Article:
Van Noten worked with Dutch photographer Viviane Sassen to shoot the images and the film. In an interview with Vogue Runway he stated that “she [Sassen] captures the moment in a very good way. There’s a directness and she works fast and spontaneously.” For spring, the designer presented both his men’s and womenswear collections simultaneously, which was also a first for Van Noten.

The photographs were shot on a beach and the setting was the perfect backdrop to the collection, which was filled with board shorts, Bermudas, swimsuits, netted knit tops, and easy cotton jackets worn by both boys and girls – all in psychedelic prints of the sun, moons, palm trees and bars of light. “We wanted to work around beauty [that] evokes energy—not one that makes you dream or linger on things that are past, which makes you nostalgic,” he says. “It had to push you to the future, to give energy.”

BALMAIN

At Balmain, it was all theatrics. The show opened with Olivier Rousteing, the house’s young creative director,  sitting on a wooden stool as six established models slowly strolled the runway from one side to the other as they tilted their hips and twirled to the audience’s delight. The mood was perfect. Rousteing adapted Balmain’s 1970s archived looks in gray cashmere along with the houses’ monogramed logo. The soundtrack for the show included Pierre Balmain himself saying, “Black is the only color young people can wear more successfully than old people. A young girl dressed in black is always tremendously beautiful. An older woman in black can be dreary. That’s why black is not an old color, it’s a young color. Black velvet is the epitome of young and sexy. Because there is also a touch of sex in fashion now.

Once the six models and Rousteing exited the runway, then the real show began, with four models (two male and two  female) in sharply tailored neon suits as The Weekend’s “Blinding Lights” tune echoed on the soundtrack. There was no streetwear here, no cozy WFH looks. This was pure power dressing with bold suits for men and women that ranged from wide shoulder jackets to pagoda-shouldered blazers. Rousteing also presented a group of grey suits that were very Armani.

The collection then segued to denim, a true staple in everyone’s wardrobe. The washed denim looks ranged from classic boot leg jeans and shorts, to a wide range of outerwear. Then came the eveningwear, which the Kardashian and Jenner sisters will surely rock, with two-piece dresses and slinky slip dresses. But the real showstopper was the two adorable kids that closed out the show in miniature gray suits. It was all so magnifique!

RICK OWENS

A global pandemic and political unrest were the perfect inspiration for Rick Owens and his post-apocalyptic collection. Let’s just say that as the godfather of Goth Glam, this collection did not disappoint his fans. His women’s show was titled “Phlegethon.” In Greek mythology, the Phlegethon was one of the five rivers of the Underworld, less famous than the Styx, but just as deadly. In Dante’s Inferno, it was a river of blood that boiled souls. Dark and eerie yes, but the clothes were Owens at his best.

Owens channeled Tina Turner in “Thunderdome” with his powerful shoulder looks. Maybe he was sending us all a message? The axiom of  having “broad shoulders,”  which is the ability and/or willingness to accept multiple demands and responsibilities. Seems appropriate for these times. And there were vests and leather cutoffs that looked like they could double as tactical gear. This dystopian-like collection was filled with the accessory of the moment, facemasks, because in today’s world, it’s a necessity AND NOT OPTIONAL. “A mask kind of works with my clothes,” Owens said in an interview with Vogue Runway, “but it’s also a vote. It’s also promoting consideration of others. You might not believe in a mask, but it sends the right message.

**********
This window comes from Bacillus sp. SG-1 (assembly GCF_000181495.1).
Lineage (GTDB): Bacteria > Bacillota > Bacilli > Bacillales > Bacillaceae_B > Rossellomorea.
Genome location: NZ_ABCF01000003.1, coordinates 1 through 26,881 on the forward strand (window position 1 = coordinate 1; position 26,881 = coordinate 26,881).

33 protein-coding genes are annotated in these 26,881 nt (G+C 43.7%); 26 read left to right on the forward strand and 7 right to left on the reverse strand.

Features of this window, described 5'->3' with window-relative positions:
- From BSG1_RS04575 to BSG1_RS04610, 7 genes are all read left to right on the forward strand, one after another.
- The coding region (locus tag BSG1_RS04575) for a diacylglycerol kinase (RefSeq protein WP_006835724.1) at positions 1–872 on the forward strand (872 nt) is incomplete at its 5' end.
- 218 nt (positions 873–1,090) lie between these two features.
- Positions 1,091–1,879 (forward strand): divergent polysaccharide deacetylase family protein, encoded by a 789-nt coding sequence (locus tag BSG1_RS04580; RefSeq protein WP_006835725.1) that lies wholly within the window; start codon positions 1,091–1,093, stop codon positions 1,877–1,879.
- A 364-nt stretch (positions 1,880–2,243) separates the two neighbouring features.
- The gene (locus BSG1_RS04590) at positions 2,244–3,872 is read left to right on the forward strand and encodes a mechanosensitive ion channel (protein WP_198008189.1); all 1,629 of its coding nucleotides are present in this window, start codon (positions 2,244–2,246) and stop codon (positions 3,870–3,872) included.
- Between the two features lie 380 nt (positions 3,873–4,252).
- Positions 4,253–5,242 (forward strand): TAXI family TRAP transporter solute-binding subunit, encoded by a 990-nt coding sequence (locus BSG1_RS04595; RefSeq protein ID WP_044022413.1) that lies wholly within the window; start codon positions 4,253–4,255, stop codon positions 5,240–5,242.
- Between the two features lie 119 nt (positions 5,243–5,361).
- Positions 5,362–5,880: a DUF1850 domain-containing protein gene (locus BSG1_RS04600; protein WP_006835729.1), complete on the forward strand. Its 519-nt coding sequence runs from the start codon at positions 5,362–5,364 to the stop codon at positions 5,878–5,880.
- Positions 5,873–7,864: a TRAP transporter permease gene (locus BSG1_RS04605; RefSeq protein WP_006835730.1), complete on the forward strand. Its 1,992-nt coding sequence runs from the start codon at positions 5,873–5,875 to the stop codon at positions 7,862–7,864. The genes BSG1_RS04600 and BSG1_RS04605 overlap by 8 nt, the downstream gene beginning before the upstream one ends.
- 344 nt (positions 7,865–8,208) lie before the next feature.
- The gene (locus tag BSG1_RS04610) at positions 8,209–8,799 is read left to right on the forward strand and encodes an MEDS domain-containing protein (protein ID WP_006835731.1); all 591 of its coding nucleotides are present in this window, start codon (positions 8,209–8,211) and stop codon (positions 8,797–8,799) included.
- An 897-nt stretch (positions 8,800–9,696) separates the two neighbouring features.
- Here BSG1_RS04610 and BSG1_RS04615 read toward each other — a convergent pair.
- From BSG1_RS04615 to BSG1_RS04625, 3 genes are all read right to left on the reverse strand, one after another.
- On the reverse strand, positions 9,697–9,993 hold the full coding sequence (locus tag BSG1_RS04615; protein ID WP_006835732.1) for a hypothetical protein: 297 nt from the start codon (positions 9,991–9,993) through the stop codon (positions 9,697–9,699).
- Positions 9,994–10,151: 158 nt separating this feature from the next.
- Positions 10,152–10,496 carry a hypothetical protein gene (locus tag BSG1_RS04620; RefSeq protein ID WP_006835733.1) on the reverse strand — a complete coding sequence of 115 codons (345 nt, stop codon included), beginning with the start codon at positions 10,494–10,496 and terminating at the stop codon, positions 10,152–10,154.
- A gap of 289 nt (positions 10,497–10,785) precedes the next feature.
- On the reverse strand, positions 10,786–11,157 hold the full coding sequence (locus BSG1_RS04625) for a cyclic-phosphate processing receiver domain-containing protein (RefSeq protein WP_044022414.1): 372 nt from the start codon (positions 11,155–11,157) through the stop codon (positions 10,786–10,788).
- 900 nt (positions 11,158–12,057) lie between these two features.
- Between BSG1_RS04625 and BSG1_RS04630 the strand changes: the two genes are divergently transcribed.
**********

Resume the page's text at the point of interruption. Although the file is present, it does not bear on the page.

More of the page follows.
The allure of an Owens show is that as dark and disturbing as his theme may be—as hellish as we all feel—he inevitably leaves you excited and energized. There was also a message of hope and the promise of better days ahead, as Owens showed his softer side with shades of pink, red and yellow to transform his customer to a happier place.

LOEWE

A look from Loewe’s Spring 2021 Collection. (Photo Credit: Courtesy of Loewe)

Loewe’s spring collection is a joyful celebration of fashion in a time when we can all use a jolt of happiness. In an interview with Vogue Runway, creative director Jonathan Anderson stated, “We have to start loving fashion again. We don’t know what tomorrow’s going to bring. So let’s enjoy it!

Just one page of Loewe’s spring 2021 Lookbook says it all. You can feel the excitement of the collection as the models are all in animated and energetic poses, bringing the collection to life. As for the clothes, Anderson created a whimsical collection that plays with volume and shape. Key looks included a puffy white dress ruched with parachute tape; a generously layered black taffeta trapeze dress; a crisp scalloped-edge broderie anglaise dress with wires sewn into the collar and skirt; as well as balloon-shaped trousers and sleeves.

These humorous pieces will surely leave a smile on your face.

ISABEL MARANT

Just like Jonathan Anderson’s Loewe collection, Isabel Marant similarly turned out a lively and upbeat collection with a runway show that may have caused some guests to feel uncomfortable, because after all, we are still living through a pandemic. Marant staged her show at the Palais Royal and was billed as ‘a night out in the club,’ reminiscent of  happier times. While we all long for a return to normalcy, it was reported that guests at Marant’s show plonked themselves down so close to each other, with zero respect for social distancing. Though you really can’t blame the designer if guests choose not to sit six feet apart from one another in an outdoor venue,  but the last thing anyone wants is a super spreader event like the one held last week in the Rose Garden at the White House, where eight people so far have been infected with the virus, including the President and First Lady.